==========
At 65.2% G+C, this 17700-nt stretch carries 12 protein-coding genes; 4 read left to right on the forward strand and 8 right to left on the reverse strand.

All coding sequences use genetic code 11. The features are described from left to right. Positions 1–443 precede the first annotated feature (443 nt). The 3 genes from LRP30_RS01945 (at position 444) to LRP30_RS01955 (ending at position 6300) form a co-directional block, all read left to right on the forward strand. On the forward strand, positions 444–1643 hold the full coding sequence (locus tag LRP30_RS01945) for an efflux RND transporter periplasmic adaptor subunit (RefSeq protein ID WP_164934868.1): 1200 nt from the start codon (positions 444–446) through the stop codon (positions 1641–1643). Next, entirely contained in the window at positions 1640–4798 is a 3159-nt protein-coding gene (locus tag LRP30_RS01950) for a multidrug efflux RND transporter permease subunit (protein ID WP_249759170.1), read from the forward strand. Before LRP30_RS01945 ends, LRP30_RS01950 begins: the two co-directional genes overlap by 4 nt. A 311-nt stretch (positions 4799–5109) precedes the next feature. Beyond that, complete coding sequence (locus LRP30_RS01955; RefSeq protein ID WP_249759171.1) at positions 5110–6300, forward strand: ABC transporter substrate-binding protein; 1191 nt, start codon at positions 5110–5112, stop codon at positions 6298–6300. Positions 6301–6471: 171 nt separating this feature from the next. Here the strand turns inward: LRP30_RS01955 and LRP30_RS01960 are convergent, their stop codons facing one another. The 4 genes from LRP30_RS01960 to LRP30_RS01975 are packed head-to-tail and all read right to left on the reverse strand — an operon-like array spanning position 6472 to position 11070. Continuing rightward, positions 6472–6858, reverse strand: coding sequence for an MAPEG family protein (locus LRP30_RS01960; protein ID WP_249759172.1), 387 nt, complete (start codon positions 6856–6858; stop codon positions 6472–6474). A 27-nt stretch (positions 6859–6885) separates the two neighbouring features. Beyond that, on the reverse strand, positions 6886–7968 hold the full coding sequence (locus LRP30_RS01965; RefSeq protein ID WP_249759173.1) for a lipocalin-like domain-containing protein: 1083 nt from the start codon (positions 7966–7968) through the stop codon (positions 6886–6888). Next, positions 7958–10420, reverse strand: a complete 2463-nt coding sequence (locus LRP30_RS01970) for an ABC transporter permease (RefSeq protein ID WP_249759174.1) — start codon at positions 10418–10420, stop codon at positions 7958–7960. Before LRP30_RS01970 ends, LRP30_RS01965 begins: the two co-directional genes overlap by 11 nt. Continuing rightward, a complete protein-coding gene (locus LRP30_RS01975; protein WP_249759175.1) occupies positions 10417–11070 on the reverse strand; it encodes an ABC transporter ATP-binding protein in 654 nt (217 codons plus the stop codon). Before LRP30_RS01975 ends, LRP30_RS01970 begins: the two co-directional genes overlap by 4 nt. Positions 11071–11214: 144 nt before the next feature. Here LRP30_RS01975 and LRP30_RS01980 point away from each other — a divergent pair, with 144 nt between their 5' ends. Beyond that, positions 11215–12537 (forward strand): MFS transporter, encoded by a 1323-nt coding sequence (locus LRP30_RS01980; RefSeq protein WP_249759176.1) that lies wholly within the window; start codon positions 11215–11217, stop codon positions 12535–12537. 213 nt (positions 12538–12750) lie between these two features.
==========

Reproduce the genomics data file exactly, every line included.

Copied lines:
At 65.2% G+C, this 17700-nt stretch carries 12 protein-coding genes; 4 read left to right on the forward strand and 8 right to left on the reverse strand.

All coding sequences use genetic code 11. The features are described from left to right. Positions 1–443 precede the first annotated feature (443 nt). The 3 genes from LRP30_RS01945 (at position 444) to LRP30_RS01955 (ending at position 6300) form a co-directional block, all read left to right on the forward strand. On the forward strand, positions 444–1643 hold the full coding sequence (locus tag LRP30_RS01945) for an efflux RND transporter periplasmic adaptor subunit (RefSeq protein ID WP_164934868.1): 1200 nt from the start codon (positions 444–446) through the stop codon (positions 1641–1643). Next, entirely contained in the window at positions 1640–4798 is a 3159-nt protein-coding gene (locus tag LRP30_RS01950) for a multidrug efflux RND transporter permease subunit (protein ID WP_249759170.1), read from the forward strand. Before LRP30_RS01945 ends, LRP30_RS01950 begins: the two co-directional genes overlap by 4 nt. A 311-nt stretch (positions 4799–5109) precedes the next feature. Beyond that, complete coding sequence (locus LRP30_RS01955; RefSeq protein ID WP_249759171.1) at positions 5110–6300, forward strand: ABC transporter substrate-binding protein; 1191 nt, start codon at positions 5110–5112, stop codon at positions 6298–6300. Positions 6301–6471: 171 nt separating this feature from the next. Here the strand turns inward: LRP30_RS01955 and LRP30_RS01960 are convergent, their stop codons facing one another. The 4 genes from LRP30_RS01960 to LRP30_RS01975 are packed head-to-tail and all read right to left on the reverse strand — an operon-like array spanning position 6472 to position 11070. Continuing rightward, positions 6472–6858, reverse strand: coding sequence for an MAPEG family protein (locus LRP30_RS01960; protein ID WP_249759172.1), 387 nt, complete (start codon positions 6856–6858; stop codon positions 6472–6474). A 27-nt stretch (positions 6859–6885) separates the two neighbouring features. Beyond that, on the reverse strand, positions 6886–7968 hold the full coding sequence (locus LRP30_RS01965; RefSeq protein ID WP_249759173.1) for a lipocalin-like domain-containing protein: 1083 nt from the start codon (positions 7966–7968) through the stop codon (positions 6886–6888). Next, positions 7958–10420, reverse strand: a complete 2463-nt coding sequence (locus LRP30_RS01970) for an ABC transporter permease (RefSeq protein ID WP_249759174.1) — start codon at positions 10418–10420, stop codon at positions 7958–7960. Before LRP30_RS01970 ends, LRP30_RS01965 begins: the two co-directional genes overlap by 11 nt. Continuing rightward, a complete protein-coding gene (locus LRP30_RS01975; protein WP_249759175.1) occupies positions 10417–11070 on the reverse strand; it encodes an ABC transporter ATP-binding protein in 654 nt (217 codons plus the stop codon). Before LRP30_RS01975 ends, LRP30_RS01970 begins: the two co-directional genes overlap by 4 nt. Positions 11071–11214: 144 nt before the next feature. Here LRP30_RS01975 and LRP30_RS01980 point away from each other — a divergent pair, with 144 nt between their 5' ends. Beyond that, positions 11215–12537 (forward strand): MFS transporter, encoded by a 1323-nt coding sequence (locus LRP30_RS01980; RefSeq protein WP_249759176.1) that lies wholly within the window; start codon positions 11215–11217, stop codon positions 12535–12537. 213 nt (positions 12538–12750) lie between these two features.